NewsLocal News


Boulder scientist explains why the world needs a 'leap minute'

As atomic time diverges from astronomical time, time-keepers are calling for a better solution.
Clock close up
Posted at 8:37 AM, Feb 29, 2024
and last updated 2024-02-29 15:00:58-05

BOULDER, Colo. — Most people know why, every four years, February has 29 days. The leap day is added to keep our calendars in line with the seasons, since it actually takes the Earth about 365.25 days to go around the sun.

But fewer people are familiar with the concept of leap seconds. Since 1972, 37 leap seconds have been added to the world’s atomic clocks in an effort to keep atomic time in sync with astronomical time. Without those leap seconds, the time on our clocks would continue to diverge from time as measured by the sun. Within a century or so, humans would no longer say it's noon when the sun is at its highest point in the sky.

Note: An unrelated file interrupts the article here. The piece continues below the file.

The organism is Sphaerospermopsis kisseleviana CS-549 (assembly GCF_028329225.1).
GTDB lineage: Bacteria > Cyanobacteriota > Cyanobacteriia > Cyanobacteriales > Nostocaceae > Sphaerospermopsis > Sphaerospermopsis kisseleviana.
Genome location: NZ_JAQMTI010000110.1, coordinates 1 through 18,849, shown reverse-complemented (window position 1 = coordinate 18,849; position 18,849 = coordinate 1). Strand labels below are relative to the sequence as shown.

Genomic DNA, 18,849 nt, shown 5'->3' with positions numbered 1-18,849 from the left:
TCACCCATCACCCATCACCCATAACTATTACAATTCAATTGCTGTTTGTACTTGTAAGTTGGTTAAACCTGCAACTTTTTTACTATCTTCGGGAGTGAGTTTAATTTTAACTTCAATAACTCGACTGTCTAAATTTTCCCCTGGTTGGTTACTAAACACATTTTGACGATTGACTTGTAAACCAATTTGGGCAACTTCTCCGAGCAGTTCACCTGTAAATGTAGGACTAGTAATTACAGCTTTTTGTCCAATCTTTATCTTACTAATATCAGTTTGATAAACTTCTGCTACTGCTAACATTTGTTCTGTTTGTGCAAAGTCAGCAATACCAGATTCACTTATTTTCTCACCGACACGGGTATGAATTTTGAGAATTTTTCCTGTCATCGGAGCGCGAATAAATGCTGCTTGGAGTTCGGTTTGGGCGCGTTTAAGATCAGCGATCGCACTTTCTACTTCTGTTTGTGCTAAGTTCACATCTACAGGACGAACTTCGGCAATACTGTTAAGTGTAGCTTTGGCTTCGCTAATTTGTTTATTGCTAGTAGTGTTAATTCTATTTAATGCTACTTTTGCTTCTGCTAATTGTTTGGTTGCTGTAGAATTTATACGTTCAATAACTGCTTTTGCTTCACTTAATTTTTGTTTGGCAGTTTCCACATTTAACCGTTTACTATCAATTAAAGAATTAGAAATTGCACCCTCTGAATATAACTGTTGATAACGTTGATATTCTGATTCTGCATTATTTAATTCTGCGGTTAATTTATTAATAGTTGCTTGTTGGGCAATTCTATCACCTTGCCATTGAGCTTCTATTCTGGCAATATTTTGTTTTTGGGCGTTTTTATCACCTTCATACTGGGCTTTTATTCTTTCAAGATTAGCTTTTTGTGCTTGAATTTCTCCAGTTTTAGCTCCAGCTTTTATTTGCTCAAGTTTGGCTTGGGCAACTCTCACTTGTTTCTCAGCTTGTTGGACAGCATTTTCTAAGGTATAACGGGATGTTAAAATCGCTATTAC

Scientists at the National Institute of Standards and Technology in Boulder are in charge of adding the occasional leap seconds, but recently they were part of a global discussion about getting rid of leap seconds altogether.

NIST physicist Judah Levine said the problem is that leap seconds mess with computing systems that rely on extremely accurate timekeeping.

Boulder scientist says the world needs a 'leap minute'

“There’s an interruption in the clocks when you have financial transactions, or commercial transactions and power grids, etc.,” Dr. Levine explained.

To solve that problem, Levine has proposed replacing the leap second with a leap minute. A leap minute wouldn’t be needed as frequently, perhaps only once a century. He’s also proposing we change the leap minute to a “time smear” which essentially means gradually adding the minute by slowing the clocks down.  That way, computers wouldn’t get confused by the sudden time jump.

Levine said most scientists want to maintain the connection between atomic time and astronomical time, even if they’re only diverging slightly. 

“When the sun is up, it's day time. When the sun is down, it’s night. And that means there’s an implicit everyday link between time and astronomy,” Levine said.

Levine doesn’t expect an answer to the problem anytime soon, but hopes nations can agree on something rather than leaving it for later generations to decide.

D7 follow up bar 2460x400FINAL.png
The Follow Up
What do you want Denver7 to follow up on? Is there a story, topic or issue you want us to revisit? Let us know with the contact form below.